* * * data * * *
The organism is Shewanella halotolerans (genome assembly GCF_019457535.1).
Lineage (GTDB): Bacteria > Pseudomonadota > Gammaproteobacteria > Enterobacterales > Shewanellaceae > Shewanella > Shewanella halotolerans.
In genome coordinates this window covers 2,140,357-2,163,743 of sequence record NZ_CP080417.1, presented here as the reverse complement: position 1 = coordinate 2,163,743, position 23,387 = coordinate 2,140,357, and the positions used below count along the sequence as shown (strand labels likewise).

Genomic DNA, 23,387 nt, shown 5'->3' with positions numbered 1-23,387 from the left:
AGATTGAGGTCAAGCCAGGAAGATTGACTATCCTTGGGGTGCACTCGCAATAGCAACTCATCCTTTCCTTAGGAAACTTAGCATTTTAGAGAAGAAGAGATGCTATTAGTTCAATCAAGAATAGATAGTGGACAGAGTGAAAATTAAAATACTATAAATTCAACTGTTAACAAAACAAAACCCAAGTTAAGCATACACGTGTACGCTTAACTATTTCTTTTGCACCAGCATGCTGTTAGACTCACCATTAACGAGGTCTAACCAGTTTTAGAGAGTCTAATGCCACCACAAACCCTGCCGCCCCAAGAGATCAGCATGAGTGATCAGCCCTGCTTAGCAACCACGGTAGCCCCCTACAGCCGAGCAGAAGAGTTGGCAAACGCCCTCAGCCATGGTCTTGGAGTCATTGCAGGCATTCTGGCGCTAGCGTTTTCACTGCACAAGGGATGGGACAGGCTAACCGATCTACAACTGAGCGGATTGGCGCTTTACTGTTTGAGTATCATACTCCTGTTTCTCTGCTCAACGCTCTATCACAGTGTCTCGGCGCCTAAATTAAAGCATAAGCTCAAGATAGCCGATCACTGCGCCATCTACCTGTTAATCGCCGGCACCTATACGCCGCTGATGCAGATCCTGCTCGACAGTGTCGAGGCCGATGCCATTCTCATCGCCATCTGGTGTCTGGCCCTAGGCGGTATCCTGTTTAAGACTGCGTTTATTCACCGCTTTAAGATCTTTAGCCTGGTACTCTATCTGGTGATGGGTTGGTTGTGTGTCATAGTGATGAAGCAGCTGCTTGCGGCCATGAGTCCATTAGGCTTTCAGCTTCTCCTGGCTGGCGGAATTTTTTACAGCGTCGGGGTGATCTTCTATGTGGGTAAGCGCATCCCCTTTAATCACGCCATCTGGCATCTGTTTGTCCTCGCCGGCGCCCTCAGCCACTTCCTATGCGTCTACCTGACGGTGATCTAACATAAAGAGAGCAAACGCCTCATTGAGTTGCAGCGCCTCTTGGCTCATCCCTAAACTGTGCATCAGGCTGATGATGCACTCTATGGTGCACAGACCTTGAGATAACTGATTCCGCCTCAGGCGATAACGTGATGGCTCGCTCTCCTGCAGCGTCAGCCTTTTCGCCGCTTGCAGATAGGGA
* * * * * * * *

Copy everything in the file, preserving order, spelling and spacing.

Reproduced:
The organism is Shewanella halotolerans (genome assembly GCF_019457535.1).
Lineage (GTDB): Bacteria > Pseudomonadota > Gammaproteobacteria > Enterobacterales > Shewanellaceae > Shewanella > Shewanella halotolerans.
In genome coordinates this window covers 2,140,357-2,163,743 of sequence record NZ_CP080417.1, presented here as the reverse complement: position 1 = coordinate 2,163,743, position 23,387 = coordinate 2,140,357, and the positions used below count along the sequence as shown (strand labels likewise).

Genomic DNA, 23,387 nt, shown 5'->3' with positions numbered 1-23,387 from the left:
AGATTGAGGTCAAGCCAGGAAGATTGACTATCCTTGGGGTGCACTCGCAATAGCAACTCATCCTTTCCTTAGGAAACTTAGCATTTTAGAGAAGAAGAGATGCTATTAGTTCAATCAAGAATAGATAGTGGACAGAGTGAAAATTAAAATACTATAAATTCAACTGTTAACAAAACAAAACCCAAGTTAAGCATACACGTGTACGCTTAACTATTTCTTTTGCACCAGCATGCTGTTAGACTCACCATTAACGAGGTCTAACCAGTTTTAGAGAGTCTAATGCCACCACAAACCCTGCCGCCCCAAGAGATCAGCATGAGTGATCAGCCCTGCTTAGCAACCACGGTAGCCCCCTACAGCCGAGCAGAAGAGTTGGCAAACGCCCTCAGCCATGGTCTTGGAGTCATTGCAGGCATTCTGGCGCTAGCGTTTTCACTGCACAAGGGATGGGACAGGCTAACCGATCTACAACTGAGCGGATTGGCGCTTTACTGTTTGAGTATCATACTCCTGTTTCTCTGCTCAACGCTCTATCACAGTGTCTCGGCGCCTAAATTAAAGCATAAGCTCAAGATAGCCGATCACTGCGCCATCTACCTGTTAATCGCCGGCACCTATACGCCGCTGATGCAGATCCTGCTCGACAGTGTCGAGGCCGATGCCATTCTCATCGCCATCTGGTGTCTGGCCCTAGGCGGTATCCTGTTTAAGACTGCGTTTATTCACCGCTTTAAGATCTTTAGCCTGGTACTCTATCTGGTGATGGGTTGGTTGTGTGTCATAGTGATGAAGCAGCTGCTTGCGGCCATGAGTCCATTAGGCTTTCAGCTTCTCCTGGCTGGCGGAATTTTTTACAGCGTCGGGGTGATCTTCTATGTGGGTAAGCGCATCCCCTTTAATCACGCCATCTGGCATCTGTTTGTCCTCGCCGGCGCCCTCAGCCACTTCCTATGCGTCTACCTGACGGTGATCTAACATAAAGAGAGCAAACGCCTCATTGAGTTGCAGCGCCTCTTGGCTCATCCCTAAACTGTGCATCAGGCTGATGATGCACTCTATGGTGCACAGACCTTGAGATAACTGATTCCGCCTCAGGCGATAACGTGATGGCTCGCTCTCCTGCAGCGTCAGCCTTTTCGCCGCTTGCAGATAGGGA